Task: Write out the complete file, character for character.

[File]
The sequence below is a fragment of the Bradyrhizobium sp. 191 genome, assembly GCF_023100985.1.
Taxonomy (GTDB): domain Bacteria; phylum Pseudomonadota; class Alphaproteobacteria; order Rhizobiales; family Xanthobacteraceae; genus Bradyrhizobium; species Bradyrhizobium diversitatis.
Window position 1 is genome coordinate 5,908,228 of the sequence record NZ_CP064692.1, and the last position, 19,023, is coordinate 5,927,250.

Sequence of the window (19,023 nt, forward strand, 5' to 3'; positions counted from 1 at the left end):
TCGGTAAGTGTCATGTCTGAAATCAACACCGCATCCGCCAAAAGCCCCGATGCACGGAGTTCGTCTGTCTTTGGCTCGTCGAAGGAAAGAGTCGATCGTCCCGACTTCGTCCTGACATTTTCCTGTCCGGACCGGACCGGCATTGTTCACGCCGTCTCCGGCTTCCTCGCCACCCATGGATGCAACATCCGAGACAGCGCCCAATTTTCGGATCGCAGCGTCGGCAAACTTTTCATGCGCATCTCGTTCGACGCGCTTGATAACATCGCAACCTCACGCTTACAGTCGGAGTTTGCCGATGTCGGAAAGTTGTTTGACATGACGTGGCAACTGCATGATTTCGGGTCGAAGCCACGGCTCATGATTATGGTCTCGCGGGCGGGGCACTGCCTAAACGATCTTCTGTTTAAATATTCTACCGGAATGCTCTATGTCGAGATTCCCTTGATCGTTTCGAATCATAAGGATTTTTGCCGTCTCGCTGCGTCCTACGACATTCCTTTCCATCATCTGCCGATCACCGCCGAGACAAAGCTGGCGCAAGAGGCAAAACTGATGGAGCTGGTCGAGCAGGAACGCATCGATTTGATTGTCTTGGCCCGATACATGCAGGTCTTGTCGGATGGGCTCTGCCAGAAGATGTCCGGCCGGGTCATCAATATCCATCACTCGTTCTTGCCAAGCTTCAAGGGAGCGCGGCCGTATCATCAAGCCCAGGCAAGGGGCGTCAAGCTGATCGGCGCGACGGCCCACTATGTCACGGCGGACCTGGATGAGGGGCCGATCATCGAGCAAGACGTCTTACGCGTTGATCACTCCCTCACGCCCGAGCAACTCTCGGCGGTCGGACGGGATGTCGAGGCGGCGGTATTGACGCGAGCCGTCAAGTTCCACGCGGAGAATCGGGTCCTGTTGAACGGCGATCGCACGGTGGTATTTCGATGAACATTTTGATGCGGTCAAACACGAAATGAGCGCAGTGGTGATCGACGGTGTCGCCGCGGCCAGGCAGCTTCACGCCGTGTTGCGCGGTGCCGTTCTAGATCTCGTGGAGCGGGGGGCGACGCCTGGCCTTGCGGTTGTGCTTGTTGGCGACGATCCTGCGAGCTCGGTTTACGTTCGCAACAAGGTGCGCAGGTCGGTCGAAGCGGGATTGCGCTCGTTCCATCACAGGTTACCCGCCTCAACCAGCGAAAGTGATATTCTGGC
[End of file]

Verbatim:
The sequence below is a fragment of the Bradyrhizobium sp. 191 genome, assembly GCF_023100985.1.
Taxonomy (GTDB): domain Bacteria; phylum Pseudomonadota; class Alphaproteobacteria; order Rhizobiales; family Xanthobacteraceae; genus Bradyrhizobium; species Bradyrhizobium diversitatis.
Window position 1 is genome coordinate 5,908,228 of the sequence record NZ_CP064692.1, and the last position, 19,023, is coordinate 5,927,250.

Sequence of the window (19,023 nt, forward strand, 5' to 3'; positions counted from 1 at the left end):
TCGGTAAGTGTCATGTCTGAAATCAACACCGCATCCGCCAAAAGCCCCGATGCACGGAGTTCGTCTGTCTTTGGCTCGTCGAAGGAAAGAGTCGATCGTCCCGACTTCGTCCTGACATTTTCCTGTCCGGACCGGACCGGCATTGTTCACGCCGTCTCCGGCTTCCTCGCCACCCATGGATGCAACATCCGAGACAGCGCCCAATTTTCGGATCGCAGCGTCGGCAAACTTTTCATGCGCATCTCGTTCGACGCGCTTGATAACATCGCAACCTCACGCTTACAGTCGGAGTTTGCCGATGTCGGAAAGTTGTTTGACATGACGTGGCAACTGCATGATTTCGGGTCGAAGCCACGGCTCATGATTATGGTCTCGCGGGCGGGGCACTGCCTAAACGATCTTCTGTTTAAATATTCTACCGGAATGCTCTATGTCGAGATTCCCTTGATCGTTTCGAATCATAAGGATTTTTGCCGTCTCGCTGCGTCCTACGACATTCCTTTCCATCATCTGCCGATCACCGCCGAGACAAAGCTGGCGCAAGAGGCAAAACTGATGGAGCTGGTCGAGCAGGAACGCATCGATTTGATTGTCTTGGCCCGATACATGCAGGTCTTGTCGGATGGGCTCTGCCAGAAGATGTCCGGCCGGGTCATCAATATCCATCACTCGTTCTTGCCAAGCTTCAAGGGAGCGCGGCCGTATCATCAAGCCCAGGCAAGGGGCGTCAAGCTGATCGGCGCGACGGCCCACTATGTCACGGCGGACCTGGATGAGGGGCCGATCATCGAGCAAGACGTCTTACGCGTTGATCACTCCCTCACGCCCGAGCAACTCTCGGCGGTCGGACGGGATGTCGAGGCGGCGGTATTGACGCGAGCCGTCAAGTTCCACGCGGAGAATCGGGTCCTGTTGAACGGCGATCGCACGGTGGTATTTCGATGAACATTTTGATGCGGTCAAACACGAAATGAGCGCAGTGGTGATCGACGGTGTCGCCGCGGCCAGGCAGCTTCACGCCGTGTTGCGCGGTGCCGTTCTAGATCTCGTGGAGCGGGGGGCGACGCCTGGCCTTGCGGTTGTGCTTGTTGGCGACGATCCTGCGAGCTCGGTTTACGTTCGCAACAAGGTGCGCAGGTCGGTCGAAGCGGGATTGCGCTCGTTCCATCACAGGTTACCCGCCTCAACCAGCGAAAGTGATATTCTGGC